Whiskey and Cherry Poppins are two of KCTS blended trails for freeride and all-mountain style riding. The upper part of Whiskey called Whiskey on the Rocks is full of technical slabs and as you move lower, the dirt turns to loam and the jumps appear. Ollie was in his element. Everything that could be hit or jumped was on his radar. Natasha stopped and showed us a well-known feature called the Whiskey Drop, a 12 foot drop with a manicured landing. Ollie didn’t hesitate and Jamie was right behind him, launching herself off of it with the style and grace of a skilled gymnast. The full day riding this zone turned to a close and Cam made a group decision that tomorrow was the day we would attempt the Seven Summits.
CONQUERING THE SUMMITS
If we were going to do the Seven Summits, we were going to do it right. This meant ascending into the alpine wilderness in time to catch sunrise. 3:30am came far too fast and with our maps and gear loaded, we began our journey. A morning mist weaved it’s way through the giant trees and the light crept from dark to that glowing blue of the first morning sun. The initial climb is the longest of the trip but it was gradual, a nice way to warm up from the early morning chill. We came to the top just as the sun began to break. Much to our surprise, we were over an inversion. A blanket of cloud covered the valley below, creating the illusion of water cascading out before us. It was breathe taking. Orange and red hues filled the sky, illuminating the caps of mountains as far we could see. We all stopped to admire what lay before us. This was the moment that makes mountain biking not just about riding your bike. It’s the instances that are only for the eyes of those that work for them. The rest of the Seven Summits trail was a mixture of short ascents and longer descents through various terrain. Dark wooded forests gave way to open alpine rock fields. The sky opened up and each time we ascended we were handed a view of the valley below. Fast forward several hours later and a tired group of mountain bikers finished what they had set out to do, smiles as big as their faces.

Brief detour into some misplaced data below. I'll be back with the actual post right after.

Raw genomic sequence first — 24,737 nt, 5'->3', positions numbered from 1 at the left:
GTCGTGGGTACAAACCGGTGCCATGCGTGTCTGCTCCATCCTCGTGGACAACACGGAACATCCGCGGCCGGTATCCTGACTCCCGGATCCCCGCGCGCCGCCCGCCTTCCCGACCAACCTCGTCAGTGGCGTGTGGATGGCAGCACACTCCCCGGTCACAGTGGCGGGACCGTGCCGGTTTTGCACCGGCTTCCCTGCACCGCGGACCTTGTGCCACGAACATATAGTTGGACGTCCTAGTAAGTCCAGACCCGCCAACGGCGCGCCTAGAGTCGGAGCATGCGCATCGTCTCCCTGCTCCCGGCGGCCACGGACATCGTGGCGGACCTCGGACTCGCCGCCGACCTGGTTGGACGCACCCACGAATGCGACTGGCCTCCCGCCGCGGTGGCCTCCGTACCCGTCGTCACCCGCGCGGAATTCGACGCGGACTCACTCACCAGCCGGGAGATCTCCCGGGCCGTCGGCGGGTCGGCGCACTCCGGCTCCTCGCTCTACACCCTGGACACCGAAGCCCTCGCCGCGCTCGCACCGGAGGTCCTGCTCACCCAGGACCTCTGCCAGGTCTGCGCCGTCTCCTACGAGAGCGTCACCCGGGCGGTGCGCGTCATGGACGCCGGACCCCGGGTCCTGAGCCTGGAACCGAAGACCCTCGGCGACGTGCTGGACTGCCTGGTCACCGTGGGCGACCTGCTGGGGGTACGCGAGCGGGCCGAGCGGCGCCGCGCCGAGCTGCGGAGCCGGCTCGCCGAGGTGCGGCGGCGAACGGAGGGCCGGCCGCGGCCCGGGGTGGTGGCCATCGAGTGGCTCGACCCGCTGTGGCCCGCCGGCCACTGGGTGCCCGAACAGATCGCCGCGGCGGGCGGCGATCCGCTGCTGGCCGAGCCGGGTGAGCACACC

The completion of the seven summits marked the end of our trip. We hugged our new friends Natasha and Ian noting that it wasn’t goodbye but see you later as we made a number of plans to return to Rossland and to not crash on the first day. We had set out to stand on top of a mountain and grasp the full effect of the Kootenays, the massive rock giants and their accompanying lush forests. We set out to explore with our bikes and that’s just what we did.